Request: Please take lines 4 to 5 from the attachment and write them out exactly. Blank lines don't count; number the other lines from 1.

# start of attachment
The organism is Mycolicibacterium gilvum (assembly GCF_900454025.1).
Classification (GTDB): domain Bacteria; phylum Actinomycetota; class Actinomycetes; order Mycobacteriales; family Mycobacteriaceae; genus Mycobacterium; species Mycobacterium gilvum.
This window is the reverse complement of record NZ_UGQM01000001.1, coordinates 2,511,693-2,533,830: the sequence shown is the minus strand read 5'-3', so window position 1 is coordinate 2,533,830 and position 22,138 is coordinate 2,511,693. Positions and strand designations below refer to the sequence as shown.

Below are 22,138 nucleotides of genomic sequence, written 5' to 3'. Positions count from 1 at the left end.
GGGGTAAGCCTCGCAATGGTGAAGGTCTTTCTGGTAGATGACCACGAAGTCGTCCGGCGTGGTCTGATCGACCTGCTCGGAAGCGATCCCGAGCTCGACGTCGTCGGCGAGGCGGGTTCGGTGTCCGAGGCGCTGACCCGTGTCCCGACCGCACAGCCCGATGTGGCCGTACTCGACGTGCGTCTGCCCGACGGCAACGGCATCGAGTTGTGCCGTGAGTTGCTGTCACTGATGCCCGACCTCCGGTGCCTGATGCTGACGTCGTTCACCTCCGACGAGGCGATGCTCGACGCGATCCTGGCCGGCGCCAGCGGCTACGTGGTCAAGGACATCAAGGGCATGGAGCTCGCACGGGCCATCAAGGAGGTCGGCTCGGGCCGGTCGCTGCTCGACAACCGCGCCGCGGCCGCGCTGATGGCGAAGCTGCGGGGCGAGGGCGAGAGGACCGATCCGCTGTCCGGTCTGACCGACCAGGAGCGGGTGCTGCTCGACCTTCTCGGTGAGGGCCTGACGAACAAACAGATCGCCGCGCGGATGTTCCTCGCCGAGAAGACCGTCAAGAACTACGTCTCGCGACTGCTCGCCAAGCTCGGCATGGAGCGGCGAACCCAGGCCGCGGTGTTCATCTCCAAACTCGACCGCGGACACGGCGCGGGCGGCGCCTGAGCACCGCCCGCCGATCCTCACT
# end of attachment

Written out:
Below are 22,138 nucleotides of genomic sequence, written 5' to 3'. Positions count from 1 at the left end.
GGGGTAAGCCTCGCAATGGTGAAGGTCTTTCTGGTAGATGACCACGAAGTCGTCCGGCGTGGTCTGATCGACCTGCTCGGAAGCGATCCCGAGCTCGACGTCGTCGGCGAGGCGGGTTCGGTGTCCGAGGCGCTGACCCGTGTCCCGACCGCACAGCCCGATGTGGCCGTACTCGACGTGCGTCTGCCCGACGGCAACGGCATCGAGTTGTGCCGTGAGTTGCTGTCACTGATGCCCGACCTCCGGTGCCTGATGCTGACGTCGTTCACCTCCGACGAGGCGATGCTCGACGCGATCCTGGCCGGCGCCAGCGGCTACGTGGTCAAGGACATCAAGGGCATGGAGCTCGCACGGGCCATCAAGGAGGTCGGCTCGGGCCGGTCGCTGCTCGACAACCGCGCCGCGGCCGCGCTGATGGCGAAGCTGCGGGGCGAGGGCGAGAGGACCGATCCGCTGTCCGGTCTGACCGACCAGGAGCGGGTGCTGCTCGACCTTCTCGGTGAGGGCCTGACGAACAAACAGATCGCCGCGCGGATGTTCCTCGCCGAGAAGACCGTCAAGAACTACGTCTCGCGACTGCTCGCCAAGCTCGGCATGGAGCGGCGAACCCAGGCCGCGGTGTTCATCTCCAAACTCGACCGCGGACACGGCGCGGGCGGCGCCTGAGCACCGCCCGCCGATCCTCACT